How did World War 2 change entertainment on the homefront?

Any time there's a war, entertainment always adapts to the mood of the country. When World War 2 broke out, songs become more patriotic, as did many of the programs. News reporters from radio and print flocked to cover the story, and public interest in the news increased as more Americans were sent over to fight. There was also a new government agency that news reporters had to work with -- The Office of War Information (OWI) was created to oversee (or to censor) what was on the air-- the purpose was to make sure the radio stations and newspapers weren't unintentionally giving information that could damage the war effort or reveal too much to the enemy (like where our troops were or how they were doing). Journalists were not happy, but they understood the reason for it and dealt with the restrictions as best they could. As for radio (and to a lesser degree, in print), the war opened up a lot of jobs for women (and minorities), since many of the entertainers and radio announcers had been men and now they were overseas fighting. Some stations ended up with all female air-staffs. And some stations put women with sexy voices on the air in the morning to cheer up troops who might be listening. (By the way, I am not passing judgment on whether this was good or bad-- I am just explaining what happened.) There were also a few newswomen who went overseas with the men and distinguished themselves with their on the scene war coverage. Out of the contingent of news reporters who risked their lives to keep America informed, it was Edward R. Murrow whose broadcasts from London and later from the concentration camps made such an impact, and are still remembered today.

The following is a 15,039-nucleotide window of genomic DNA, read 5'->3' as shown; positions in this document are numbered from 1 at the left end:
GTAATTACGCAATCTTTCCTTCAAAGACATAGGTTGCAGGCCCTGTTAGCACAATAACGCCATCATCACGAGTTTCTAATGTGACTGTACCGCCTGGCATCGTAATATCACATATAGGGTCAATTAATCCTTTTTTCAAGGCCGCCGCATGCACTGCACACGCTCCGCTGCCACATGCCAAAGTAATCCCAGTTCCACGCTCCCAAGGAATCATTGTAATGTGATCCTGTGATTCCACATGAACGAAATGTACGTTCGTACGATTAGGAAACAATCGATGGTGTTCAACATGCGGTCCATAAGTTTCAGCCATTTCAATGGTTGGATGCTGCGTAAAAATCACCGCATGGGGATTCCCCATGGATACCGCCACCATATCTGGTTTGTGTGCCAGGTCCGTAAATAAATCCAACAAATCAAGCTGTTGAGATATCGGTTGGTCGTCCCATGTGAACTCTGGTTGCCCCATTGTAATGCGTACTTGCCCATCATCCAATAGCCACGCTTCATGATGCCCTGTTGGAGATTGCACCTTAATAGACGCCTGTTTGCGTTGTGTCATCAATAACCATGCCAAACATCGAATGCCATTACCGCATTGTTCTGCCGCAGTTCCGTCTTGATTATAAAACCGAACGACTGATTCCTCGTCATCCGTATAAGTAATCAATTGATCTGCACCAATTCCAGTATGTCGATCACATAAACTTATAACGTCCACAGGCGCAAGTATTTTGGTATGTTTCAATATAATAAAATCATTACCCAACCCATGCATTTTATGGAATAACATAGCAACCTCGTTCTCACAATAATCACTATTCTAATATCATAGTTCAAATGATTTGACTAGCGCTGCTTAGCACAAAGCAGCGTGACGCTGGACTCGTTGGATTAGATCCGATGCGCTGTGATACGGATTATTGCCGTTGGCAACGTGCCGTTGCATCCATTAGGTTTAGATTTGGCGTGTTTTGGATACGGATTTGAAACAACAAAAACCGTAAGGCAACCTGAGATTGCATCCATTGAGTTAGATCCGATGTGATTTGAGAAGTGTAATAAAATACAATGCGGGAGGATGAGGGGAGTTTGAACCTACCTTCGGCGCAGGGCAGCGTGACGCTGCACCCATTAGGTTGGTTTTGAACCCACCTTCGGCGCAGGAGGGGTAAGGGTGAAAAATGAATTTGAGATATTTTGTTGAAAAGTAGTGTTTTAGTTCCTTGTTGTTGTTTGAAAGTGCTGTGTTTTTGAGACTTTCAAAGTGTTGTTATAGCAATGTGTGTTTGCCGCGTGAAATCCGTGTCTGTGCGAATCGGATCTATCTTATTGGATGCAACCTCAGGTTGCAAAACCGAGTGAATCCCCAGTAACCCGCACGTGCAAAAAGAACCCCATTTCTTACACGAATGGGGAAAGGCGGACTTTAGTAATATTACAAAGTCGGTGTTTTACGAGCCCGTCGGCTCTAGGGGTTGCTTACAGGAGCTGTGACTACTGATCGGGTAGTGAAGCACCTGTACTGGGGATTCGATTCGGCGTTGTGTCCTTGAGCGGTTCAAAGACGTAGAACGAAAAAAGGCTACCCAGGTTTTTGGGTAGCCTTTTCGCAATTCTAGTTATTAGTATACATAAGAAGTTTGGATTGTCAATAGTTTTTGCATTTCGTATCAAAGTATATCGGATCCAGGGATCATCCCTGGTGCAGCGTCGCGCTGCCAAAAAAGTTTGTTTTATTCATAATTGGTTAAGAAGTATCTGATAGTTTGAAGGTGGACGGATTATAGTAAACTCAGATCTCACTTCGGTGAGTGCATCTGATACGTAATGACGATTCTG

A number of famous actors, actresses and movie or radio stars volunteered their time to entertain the troops, and some even enlisted or went out on USO tours. As I said, music got very patriotic, as often happens during a war. Many of the hit songs were either about missing your man who was fighting overseas, or about defeating the bad guys-- even the comedians got into the act, with the Three Stooges and Spike Jones among the many who had comic routines that mocked Hitler. There is a website called Old-Time Radio ( which has some of the songs and shows and information from that era. Entire programs were devoted to sending requests and dedications to the troops, and radio especially became a lifeline. People at home needed something to take their mind off of worrying about their loved ones overseas, and hearing some comedy or enjoying the hits provided catharsis and helped people to keep their courage up. Movies too became more patriotic, with story lines about lovers separated by the war or brave men going off to fight the Nazis. Magazines too showed that war was on everyone's mind-- the news magazines like "Time" devoted much of each issue to war news, but even many of the advertisements featured celebrities asking you to buy war bonds or to support the troops in other ways.